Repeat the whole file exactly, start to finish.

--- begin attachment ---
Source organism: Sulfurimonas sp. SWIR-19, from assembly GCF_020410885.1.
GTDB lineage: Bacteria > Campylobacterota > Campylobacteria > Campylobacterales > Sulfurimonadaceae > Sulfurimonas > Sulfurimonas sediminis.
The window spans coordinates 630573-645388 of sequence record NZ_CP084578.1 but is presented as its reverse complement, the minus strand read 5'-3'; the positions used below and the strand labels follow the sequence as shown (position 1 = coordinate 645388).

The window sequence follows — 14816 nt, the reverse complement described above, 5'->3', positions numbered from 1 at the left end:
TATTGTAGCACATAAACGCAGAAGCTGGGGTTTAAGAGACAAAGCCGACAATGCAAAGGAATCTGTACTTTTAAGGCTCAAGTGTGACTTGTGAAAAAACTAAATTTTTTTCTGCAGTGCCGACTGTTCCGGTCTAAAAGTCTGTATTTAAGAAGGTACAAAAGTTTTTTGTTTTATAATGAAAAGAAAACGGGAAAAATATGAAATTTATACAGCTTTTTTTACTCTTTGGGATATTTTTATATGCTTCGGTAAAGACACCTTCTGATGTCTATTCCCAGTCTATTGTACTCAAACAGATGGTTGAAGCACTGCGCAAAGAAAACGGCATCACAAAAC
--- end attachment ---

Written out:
Source organism: Sulfurimonas sp. SWIR-19, from assembly GCF_020410885.1.
GTDB lineage: Bacteria > Campylobacterota > Campylobacteria > Campylobacterales > Sulfurimonadaceae > Sulfurimonas > Sulfurimonas sediminis.
The window spans coordinates 630573-645388 of sequence record NZ_CP084578.1 but is presented as its reverse complement, the minus strand read 5'-3'; the positions used below and the strand labels follow the sequence as shown (position 1 = coordinate 645388).

The window sequence follows — 14816 nt, the reverse complement described above, 5'->3', positions numbered from 1 at the left end:
TATTGTAGCACATAAACGCAGAAGCTGGGGTTTAAGAGACAAAGCCGACAATGCAAAGGAATCTGTACTTTTAAGGCTCAAGTGTGACTTGTGAAAAAACTAAATTTTTTTCTGCAGTGCCGACTGTTCCGGTCTAAAAGTCTGTATTTAAGAAGGTACAAAAGTTTTTTGTTTTATAATGAAAAGAAAACGGGAAAAATATGAAATTTATACAGCTTTTTTTACTCTTTGGGATATTTTTATATGCTTCGGTAAAGACACCTTCTGATGTCTATTCCCAGTCTATTGTACTCAAACAGATGGTTGAAGCACTGCGCAAAGAAAACGGCATCACAAAAC